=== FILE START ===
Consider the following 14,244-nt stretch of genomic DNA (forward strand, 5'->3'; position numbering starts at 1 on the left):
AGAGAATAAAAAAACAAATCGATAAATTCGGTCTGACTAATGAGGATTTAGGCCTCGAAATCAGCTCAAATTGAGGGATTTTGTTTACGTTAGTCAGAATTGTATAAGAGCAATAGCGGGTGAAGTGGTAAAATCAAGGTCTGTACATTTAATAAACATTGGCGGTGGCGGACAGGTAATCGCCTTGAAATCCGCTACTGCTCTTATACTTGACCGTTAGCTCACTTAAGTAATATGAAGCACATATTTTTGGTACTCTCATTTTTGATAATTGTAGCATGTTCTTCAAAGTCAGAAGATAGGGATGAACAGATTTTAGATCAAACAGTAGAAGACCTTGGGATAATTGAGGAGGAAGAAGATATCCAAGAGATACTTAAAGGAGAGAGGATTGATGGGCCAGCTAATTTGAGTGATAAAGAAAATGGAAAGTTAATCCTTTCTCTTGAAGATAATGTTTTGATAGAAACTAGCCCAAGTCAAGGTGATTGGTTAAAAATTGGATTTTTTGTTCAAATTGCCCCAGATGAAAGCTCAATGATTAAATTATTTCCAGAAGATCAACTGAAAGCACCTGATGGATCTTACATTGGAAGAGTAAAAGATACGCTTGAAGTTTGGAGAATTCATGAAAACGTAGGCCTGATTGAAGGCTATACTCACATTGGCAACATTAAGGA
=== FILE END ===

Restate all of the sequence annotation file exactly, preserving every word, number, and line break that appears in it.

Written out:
Consider the following 14,244-nt stretch of genomic DNA (forward strand, 5'->3'; position numbering starts at 1 on the left):
AGAGAATAAAAAAACAAATCGATAAATTCGGTCTGACTAATGAGGATTTAGGCCTCGAAATCAGCTCAAATTGAGGGATTTTGTTTACGTTAGTCAGAATTGTATAAGAGCAATAGCGGGTGAAGTGGTAAAATCAAGGTCTGTACATTTAATAAACATTGGCGGTGGCGGACAGGTAATCGCCTTGAAATCCGCTACTGCTCTTATACTTGACCGTTAGCTCACTTAAGTAATATGAAGCACATATTTTTGGTACTCTCATTTTTGATAATTGTAGCATGTTCTTCAAAGTCAGAAGATAGGGATGAACAGATTTTAGATCAAACAGTAGAAGACCTTGGGATAATTGAGGAGGAAGAAGATATCCAAGAGATACTTAAAGGAGAGAGGATTGATGGGCCAGCTAATTTGAGTGATAAAGAAAATGGAAAGTTAATCCTTTCTCTTGAAGATAATGTTTTGATAGAAACTAGCCCAAGTCAAGGTGATTGGTTAAAAATTGGATTTTTTGTTCAAATTGCCCCAGATGAAAGCTCAATGATTAAATTATTTCCAGAAGATCAACTGAAAGCACCTGATGGATCTTACATTGGAAGAGTAAAAGATACGCTTGAAGTTTGGAGAATTCATGAAAACGTAGGCCTGATTGAAGGCTATACTCACATTGGCAACATTAAGGA